As should be obvious now, the number of scams targeting the PayPal platform are many and diverse. Technical controls are not enough, and awareness of these scams is key to avoiding becoming a victim. The first step for every user should be to educate themselves on these scams and the common social engineering tactics that trick them into handing over sensitive information, such as checking the source of emails, verifying the legitimacy of messages, not carrying out any urgent actions, etc. Following the guidelines which PayPal provides for reporting such emails. 

    Apart from awareness, other vital controls are: 

    • Implementing Multi-Factor Authentication (MFA) on your account. This is not a foolproof method, as cybercriminals have adapted to this method and will try other methods like social engineering to gain access to your two-factor codes. Still, there is no denying the extra layer of security that MFA provides. 
    • Staying within the PayPal platform only for transactions. Ensure you do not leave the platform to carry out any transactions, and beware of any URLs or messages that require you to click on them to go to PayPal. Always type the address yourself on the browser.
    • Make sure you monitor your account for any suspicious activity or transactions that seem out of the ordinary. Immediately inform PayPal support of anything that seems like a scam, as it is better to be proactive!
    • Always be suspicious of offers: Make sure to verify the authenticity of sellers on the platform via reviews and testimonials. Investigate if the seller has an online presence and what other users have said about their business before moving ahead. 
    • Be wary of invoices that you receive that you are not aware of. Refrain from getting alarmed if a person claims that you have made a payment and verify the authenticity of the purchase first. 


    Scams targeting PayPal and other popular platforms are not going away anytime soon and will only become more sophisticated. Users must educate themselves on these scams and the best practices to reduce the risks of falling victim to them and enjoy the benefits of online transactions. 


    What are some common PayPal scams?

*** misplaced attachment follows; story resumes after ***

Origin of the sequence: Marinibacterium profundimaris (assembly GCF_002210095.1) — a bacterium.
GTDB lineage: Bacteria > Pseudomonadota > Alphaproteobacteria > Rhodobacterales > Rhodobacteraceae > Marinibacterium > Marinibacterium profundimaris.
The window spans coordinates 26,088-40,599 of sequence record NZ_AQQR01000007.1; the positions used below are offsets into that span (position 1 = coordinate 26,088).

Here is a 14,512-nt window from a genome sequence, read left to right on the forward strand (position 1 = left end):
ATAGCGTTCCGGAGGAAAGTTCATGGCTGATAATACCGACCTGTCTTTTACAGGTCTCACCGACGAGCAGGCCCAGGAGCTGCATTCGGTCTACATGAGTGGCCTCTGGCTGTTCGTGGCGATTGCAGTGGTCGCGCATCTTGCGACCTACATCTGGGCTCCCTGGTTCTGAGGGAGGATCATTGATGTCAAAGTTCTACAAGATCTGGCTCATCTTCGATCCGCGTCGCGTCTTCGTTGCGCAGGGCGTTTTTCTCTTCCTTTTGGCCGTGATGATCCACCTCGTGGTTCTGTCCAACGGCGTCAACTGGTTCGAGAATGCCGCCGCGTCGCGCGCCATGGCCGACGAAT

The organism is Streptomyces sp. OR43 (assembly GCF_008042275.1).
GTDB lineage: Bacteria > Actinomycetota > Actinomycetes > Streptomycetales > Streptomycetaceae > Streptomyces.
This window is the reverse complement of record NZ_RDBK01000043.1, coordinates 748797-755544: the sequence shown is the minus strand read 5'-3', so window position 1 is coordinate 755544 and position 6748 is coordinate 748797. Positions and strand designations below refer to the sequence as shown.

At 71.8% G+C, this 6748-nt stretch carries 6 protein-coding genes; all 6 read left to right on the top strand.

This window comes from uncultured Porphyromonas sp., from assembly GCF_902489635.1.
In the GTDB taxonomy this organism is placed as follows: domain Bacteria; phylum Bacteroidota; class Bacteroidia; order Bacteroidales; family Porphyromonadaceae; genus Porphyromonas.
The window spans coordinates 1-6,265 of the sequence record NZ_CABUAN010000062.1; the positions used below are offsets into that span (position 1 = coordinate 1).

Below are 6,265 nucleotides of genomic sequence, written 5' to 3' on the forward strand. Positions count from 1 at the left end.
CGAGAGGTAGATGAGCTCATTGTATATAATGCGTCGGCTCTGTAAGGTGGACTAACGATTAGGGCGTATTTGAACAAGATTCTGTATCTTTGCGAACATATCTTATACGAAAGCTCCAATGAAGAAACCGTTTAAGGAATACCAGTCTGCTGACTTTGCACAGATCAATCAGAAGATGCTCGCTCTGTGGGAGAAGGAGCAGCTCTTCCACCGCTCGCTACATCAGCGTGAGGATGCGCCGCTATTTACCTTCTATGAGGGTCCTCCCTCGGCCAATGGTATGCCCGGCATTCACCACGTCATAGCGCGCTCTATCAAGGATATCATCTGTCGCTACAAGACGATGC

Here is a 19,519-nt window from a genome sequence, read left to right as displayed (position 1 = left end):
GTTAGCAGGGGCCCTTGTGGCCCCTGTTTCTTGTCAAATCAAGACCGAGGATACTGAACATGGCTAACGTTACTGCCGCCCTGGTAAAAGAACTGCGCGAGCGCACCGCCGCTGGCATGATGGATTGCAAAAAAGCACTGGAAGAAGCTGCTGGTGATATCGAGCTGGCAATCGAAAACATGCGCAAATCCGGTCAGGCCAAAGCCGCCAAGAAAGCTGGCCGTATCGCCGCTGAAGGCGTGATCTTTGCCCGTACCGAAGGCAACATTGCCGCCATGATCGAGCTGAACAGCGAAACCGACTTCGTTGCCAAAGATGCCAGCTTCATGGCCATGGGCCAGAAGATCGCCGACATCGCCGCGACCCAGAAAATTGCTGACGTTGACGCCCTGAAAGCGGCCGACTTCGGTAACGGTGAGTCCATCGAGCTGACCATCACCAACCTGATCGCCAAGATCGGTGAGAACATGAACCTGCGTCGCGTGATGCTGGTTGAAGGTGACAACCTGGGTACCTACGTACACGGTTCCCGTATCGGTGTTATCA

Common PayPal scams

    Common PayPal scams include phishing emails, overpayment scams, shipping address scams, and fake charity scams. Scammers often use deceptive tactics to access your account or trick you into sending them money.

    How can I verify if an email is genuinely from PayPal?

    PayPal email scam

    Always check the sender’s email address to ensure it comes from an official PayPal domain (e.g., Be cautious of any emails that demand immediate action or request sensitive information. If you need clarification on the legitimacy of an email, contact PayPal directly through their official channels to verify its authenticity.

    What steps can I take to protect myself from PayPal scams?

    PayPal scam protection

    To protect yourself from PayPal scams, verify email communications, use PayPal’s official platform, monitor your account regularly, enable two-step verification, and be wary of unsolicited offers. Conduct thorough research and maintain a proactive approach to online security.

    What is two-step verification (2SV), and why is it important?

    Two-step verification

    Two-step verification (2SV) is an additional layer of security that requires you to enter a unique code, usually sent to your mobile device, along with your password during the login process. Implementing 2SV makes it more difficult for scammers to access your account, even if they have your login credentials.

    Latest articles


    More articles

    MFA at risk – How new attacks are targeting the second layer of authentication 

    Multi-factor Authentication (MFA) has remained one of the most consistent security best practices for...

    The ChatGPT Breach and What It Means for Companies 

    ChatGPT, the popular AI-driven chat tool, is now the most popular app of all...

    Prompt Injections – A New Threat to Large Language Models

    Large Language Models (LLMs) have increased in popularity since late 2022 when ChatGPT appeared...